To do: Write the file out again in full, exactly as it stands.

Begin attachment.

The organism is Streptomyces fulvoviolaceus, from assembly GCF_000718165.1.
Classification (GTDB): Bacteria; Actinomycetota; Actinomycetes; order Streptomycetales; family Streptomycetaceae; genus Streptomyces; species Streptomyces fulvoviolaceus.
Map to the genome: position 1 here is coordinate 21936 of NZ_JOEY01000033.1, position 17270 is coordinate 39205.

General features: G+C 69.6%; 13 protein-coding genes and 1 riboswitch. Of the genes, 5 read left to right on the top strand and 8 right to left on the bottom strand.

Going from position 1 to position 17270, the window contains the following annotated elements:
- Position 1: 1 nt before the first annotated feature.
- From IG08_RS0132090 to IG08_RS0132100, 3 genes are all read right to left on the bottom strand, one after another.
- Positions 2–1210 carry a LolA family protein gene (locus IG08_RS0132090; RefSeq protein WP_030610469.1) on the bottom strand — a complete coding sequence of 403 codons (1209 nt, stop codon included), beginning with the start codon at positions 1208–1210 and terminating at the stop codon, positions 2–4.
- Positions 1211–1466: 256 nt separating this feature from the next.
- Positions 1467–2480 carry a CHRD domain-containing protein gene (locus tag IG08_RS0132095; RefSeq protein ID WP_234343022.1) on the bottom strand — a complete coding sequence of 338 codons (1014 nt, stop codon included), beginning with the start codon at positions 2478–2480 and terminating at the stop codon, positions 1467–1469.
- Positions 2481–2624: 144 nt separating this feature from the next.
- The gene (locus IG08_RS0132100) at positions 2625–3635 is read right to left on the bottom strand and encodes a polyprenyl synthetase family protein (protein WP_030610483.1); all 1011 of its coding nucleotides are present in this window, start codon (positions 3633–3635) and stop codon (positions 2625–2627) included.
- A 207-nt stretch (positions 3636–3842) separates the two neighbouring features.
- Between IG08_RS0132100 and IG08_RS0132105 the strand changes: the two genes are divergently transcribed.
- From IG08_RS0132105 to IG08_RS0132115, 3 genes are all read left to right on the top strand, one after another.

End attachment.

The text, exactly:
The organism is Streptomyces fulvoviolaceus, from assembly GCF_000718165.1.
Classification (GTDB): Bacteria; Actinomycetota; Actinomycetes; order Streptomycetales; family Streptomycetaceae; genus Streptomyces; species Streptomyces fulvoviolaceus.
Map to the genome: position 1 here is coordinate 21936 of NZ_JOEY01000033.1, position 17270 is coordinate 39205.

General features: G+C 69.6%; 13 protein-coding genes and 1 riboswitch. Of the genes, 5 read left to right on the top strand and 8 right to left on the bottom strand.

Going from position 1 to position 17270, the window contains the following annotated elements:
- Position 1: 1 nt before the first annotated feature.
- From IG08_RS0132090 to IG08_RS0132100, 3 genes are all read right to left on the bottom strand, one after another.
- Positions 2–1210 carry a LolA family protein gene (locus IG08_RS0132090; RefSeq protein WP_030610469.1) on the bottom strand — a complete coding sequence of 403 codons (1209 nt, stop codon included), beginning with the start codon at positions 1208–1210 and terminating at the stop codon, positions 2–4.
- Positions 1211–1466: 256 nt separating this feature from the next.
- Positions 1467–2480 carry a CHRD domain-containing protein gene (locus tag IG08_RS0132095; RefSeq protein ID WP_234343022.1) on the bottom strand — a complete coding sequence of 338 codons (1014 nt, stop codon included), beginning with the start codon at positions 2478–2480 and terminating at the stop codon, positions 1467–1469.
- Positions 2481–2624: 144 nt separating this feature from the next.
- The gene (locus IG08_RS0132100) at positions 2625–3635 is read right to left on the bottom strand and encodes a polyprenyl synthetase family protein (protein WP_030610483.1); all 1011 of its coding nucleotides are present in this window, start codon (positions 3633–3635) and stop codon (positions 2625–2627) included.
- A 207-nt stretch (positions 3636–3842) separates the two neighbouring features.
- Between IG08_RS0132100 and IG08_RS0132105 the strand changes: the two genes are divergently transcribed.
- From IG08_RS0132105 to IG08_RS0132115, 3 genes are all read left to right on the top strand, one after another.